As Thomas Pornin's answer shows, such a protocol does exist when $k = n$: each participant simply selects $s_i$ independently and uniformly from $\mathbb Z / m \mathbb Z$, with $S \equiv s_1 + \dotsb + s_n \mod m$. Thomas's answer also shows that, for $1 < k < n$, at least some communication between the participants must be necessary to establish the shares.

There's actually a very simple way to do this. Each participant $i$ chooses a random element $x_i$ of a finite field $\mathbf F_m$, generates $n$ subshares $y_{i,1}$ to $y_{i,n}$ of it using Shamir's scheme of order $k$, and sends each subshare $y_{i,j}$ to participant $j$. Each participant $j$ then adds the subshares they receive together to obtain their share $s_j = y_{1,j} + \dotsb + y_{n,j}$. By the linearity of Shamir's secret sharing, interpolating any $k$ of the shares $s_j$ then yields the secret $S = x_1 + \dotsb + x_n$.

(Edited to incorporate PulpSpy's space-saving suggestion; see comments.)

• Actually due to the homomorphism of Shamir secret sharing, each participant can add together all the subshares they receive and just remember the sum. If you interpolate k of them, you will get the sum of the xi's which is S in this case. Commented Nov 14, 2011 at 22:58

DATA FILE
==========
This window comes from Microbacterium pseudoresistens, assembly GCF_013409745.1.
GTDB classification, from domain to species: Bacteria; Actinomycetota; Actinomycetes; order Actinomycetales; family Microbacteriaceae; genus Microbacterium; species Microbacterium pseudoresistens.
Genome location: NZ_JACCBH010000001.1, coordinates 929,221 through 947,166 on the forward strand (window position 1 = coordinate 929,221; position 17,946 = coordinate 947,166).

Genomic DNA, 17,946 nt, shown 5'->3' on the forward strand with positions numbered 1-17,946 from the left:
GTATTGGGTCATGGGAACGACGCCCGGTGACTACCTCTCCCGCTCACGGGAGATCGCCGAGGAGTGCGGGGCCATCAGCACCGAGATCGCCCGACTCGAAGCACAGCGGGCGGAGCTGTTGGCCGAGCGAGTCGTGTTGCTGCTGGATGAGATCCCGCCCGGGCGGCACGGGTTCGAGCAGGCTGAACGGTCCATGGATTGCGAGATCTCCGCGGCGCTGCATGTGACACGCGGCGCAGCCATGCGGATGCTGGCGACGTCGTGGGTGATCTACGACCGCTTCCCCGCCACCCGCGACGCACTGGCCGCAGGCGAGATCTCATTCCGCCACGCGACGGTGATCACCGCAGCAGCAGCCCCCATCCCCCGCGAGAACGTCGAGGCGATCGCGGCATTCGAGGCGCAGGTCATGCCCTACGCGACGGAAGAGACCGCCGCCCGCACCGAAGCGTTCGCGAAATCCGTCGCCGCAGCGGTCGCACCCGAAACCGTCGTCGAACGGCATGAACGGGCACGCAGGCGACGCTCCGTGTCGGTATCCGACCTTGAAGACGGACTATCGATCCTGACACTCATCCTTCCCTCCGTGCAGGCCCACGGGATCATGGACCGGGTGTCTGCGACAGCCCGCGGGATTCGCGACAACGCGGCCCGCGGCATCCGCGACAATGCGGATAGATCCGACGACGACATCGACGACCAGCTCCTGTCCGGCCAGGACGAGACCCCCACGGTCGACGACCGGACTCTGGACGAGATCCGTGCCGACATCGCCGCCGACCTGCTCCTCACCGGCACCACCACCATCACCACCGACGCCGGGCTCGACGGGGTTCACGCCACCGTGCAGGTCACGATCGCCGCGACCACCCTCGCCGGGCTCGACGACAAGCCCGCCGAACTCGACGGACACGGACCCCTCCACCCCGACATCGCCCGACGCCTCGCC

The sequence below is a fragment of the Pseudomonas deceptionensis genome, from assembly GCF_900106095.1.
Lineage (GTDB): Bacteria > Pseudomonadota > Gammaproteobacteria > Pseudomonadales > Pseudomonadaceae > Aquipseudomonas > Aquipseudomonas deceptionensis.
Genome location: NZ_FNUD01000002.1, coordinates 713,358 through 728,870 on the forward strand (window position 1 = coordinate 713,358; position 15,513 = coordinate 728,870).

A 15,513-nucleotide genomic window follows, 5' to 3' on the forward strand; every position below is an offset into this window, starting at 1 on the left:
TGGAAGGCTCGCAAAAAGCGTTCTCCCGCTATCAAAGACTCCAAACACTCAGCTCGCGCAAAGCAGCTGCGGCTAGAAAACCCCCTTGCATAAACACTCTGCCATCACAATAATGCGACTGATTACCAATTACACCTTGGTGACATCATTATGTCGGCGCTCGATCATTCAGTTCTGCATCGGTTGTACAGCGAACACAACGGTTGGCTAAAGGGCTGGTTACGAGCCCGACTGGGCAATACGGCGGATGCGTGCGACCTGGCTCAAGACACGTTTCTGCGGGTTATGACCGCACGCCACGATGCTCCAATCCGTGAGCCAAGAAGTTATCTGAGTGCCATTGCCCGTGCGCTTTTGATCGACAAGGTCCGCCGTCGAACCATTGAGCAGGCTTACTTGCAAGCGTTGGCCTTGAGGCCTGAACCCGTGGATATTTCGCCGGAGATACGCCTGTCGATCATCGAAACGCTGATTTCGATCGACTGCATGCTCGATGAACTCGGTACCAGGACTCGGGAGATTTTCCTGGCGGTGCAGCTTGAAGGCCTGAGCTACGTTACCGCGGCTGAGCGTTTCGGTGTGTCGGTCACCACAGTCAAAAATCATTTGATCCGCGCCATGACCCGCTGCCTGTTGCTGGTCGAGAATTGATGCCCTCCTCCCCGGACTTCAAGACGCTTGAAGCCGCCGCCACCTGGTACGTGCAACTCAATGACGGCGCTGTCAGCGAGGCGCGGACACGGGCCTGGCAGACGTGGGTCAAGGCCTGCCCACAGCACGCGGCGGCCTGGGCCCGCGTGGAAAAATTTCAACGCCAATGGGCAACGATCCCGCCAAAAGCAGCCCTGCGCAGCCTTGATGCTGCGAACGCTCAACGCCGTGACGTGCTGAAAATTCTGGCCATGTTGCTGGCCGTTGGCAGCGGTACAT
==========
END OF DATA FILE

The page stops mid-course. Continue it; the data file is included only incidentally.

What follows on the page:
• Excellent point, thanks! It does seem to require that $m$ is a prime power (which my original version does not), but that's usually the case anyway. Commented Nov 15, 2011 at 5:05

On a general basis, no. If $t \lt n$, then the first $t$ values $x_1$ to $x_t$ are sufficient to rebuild the secret $S$, regardless of the values of $x_{t+1}$ to $x_n$. Therefore, those last values have no influence whatsoever on $S$. On the other hand, values $x_{n-t+1}$ to $x_n$ should be sufficient to also rebuild the secret, and since the last $t$ of them have no influence whatsoever, you can rebuild the secret with $x_{n-t+1}$ to $x_t$, i.e. less than $t$ values, possible no value at all if $t \leq n/2$. In other words, it cannot possibly work.

(The intuitive way is the following: if the secret values $x_i$ are pre-existing, then they do not have the redundancy on which sharing schemes strive.)

If $t = n$ (all shares $x_i$ are needed to rebuild the secret) then it becomes easy: just XOR all of them together. Possibly, hash all $x_i$ with SHA-256 to get "random looking" 256-bit strings, and XOR these together: this will work better if the $x_i$ do not all have the same size, or have some common structure.